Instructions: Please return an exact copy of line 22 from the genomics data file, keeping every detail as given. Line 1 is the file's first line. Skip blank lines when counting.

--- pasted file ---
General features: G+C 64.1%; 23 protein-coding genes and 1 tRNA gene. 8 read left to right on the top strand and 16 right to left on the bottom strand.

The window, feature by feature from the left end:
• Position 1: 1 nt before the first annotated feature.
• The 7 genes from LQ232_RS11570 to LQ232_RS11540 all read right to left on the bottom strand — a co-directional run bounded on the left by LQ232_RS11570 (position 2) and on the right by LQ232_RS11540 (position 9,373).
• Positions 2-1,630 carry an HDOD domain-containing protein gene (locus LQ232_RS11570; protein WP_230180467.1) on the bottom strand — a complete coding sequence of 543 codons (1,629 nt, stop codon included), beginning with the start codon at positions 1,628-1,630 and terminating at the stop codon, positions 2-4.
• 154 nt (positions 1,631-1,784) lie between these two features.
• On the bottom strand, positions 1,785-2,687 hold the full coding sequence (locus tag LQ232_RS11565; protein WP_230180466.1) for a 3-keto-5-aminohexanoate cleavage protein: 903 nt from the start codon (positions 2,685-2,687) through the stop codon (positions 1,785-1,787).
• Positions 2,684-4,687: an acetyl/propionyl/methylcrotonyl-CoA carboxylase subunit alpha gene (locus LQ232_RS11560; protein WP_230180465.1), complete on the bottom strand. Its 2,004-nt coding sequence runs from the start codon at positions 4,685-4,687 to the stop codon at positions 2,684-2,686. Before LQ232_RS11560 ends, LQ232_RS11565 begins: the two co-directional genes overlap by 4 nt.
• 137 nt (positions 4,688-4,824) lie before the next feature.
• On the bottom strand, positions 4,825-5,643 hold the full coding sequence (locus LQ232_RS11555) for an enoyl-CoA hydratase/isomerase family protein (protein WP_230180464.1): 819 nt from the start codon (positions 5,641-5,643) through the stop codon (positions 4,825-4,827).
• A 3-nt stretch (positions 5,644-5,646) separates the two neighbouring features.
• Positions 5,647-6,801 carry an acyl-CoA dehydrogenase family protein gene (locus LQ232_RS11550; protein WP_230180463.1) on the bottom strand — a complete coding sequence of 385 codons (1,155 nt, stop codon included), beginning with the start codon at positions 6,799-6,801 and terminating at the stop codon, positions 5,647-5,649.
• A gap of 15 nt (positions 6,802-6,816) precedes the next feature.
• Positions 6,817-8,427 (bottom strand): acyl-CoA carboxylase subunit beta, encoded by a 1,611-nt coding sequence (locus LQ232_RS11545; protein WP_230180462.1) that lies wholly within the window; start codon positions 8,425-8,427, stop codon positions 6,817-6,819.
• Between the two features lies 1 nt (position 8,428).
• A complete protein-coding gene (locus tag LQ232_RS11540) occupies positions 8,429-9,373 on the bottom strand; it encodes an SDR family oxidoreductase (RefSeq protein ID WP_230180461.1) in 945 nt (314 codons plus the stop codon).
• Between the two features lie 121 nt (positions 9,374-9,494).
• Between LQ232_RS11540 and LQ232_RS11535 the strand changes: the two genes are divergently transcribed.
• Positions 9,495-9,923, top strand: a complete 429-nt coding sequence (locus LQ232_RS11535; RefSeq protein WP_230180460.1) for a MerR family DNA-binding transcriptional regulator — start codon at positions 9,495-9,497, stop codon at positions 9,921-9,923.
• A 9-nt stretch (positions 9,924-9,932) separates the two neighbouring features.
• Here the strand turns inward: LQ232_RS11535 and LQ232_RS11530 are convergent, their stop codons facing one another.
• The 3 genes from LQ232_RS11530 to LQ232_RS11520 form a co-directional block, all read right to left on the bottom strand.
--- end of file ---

• The 3 genes from LQ232_RS11530 to LQ232_RS11520 form a co-directional block, all read right to left on the bottom strand.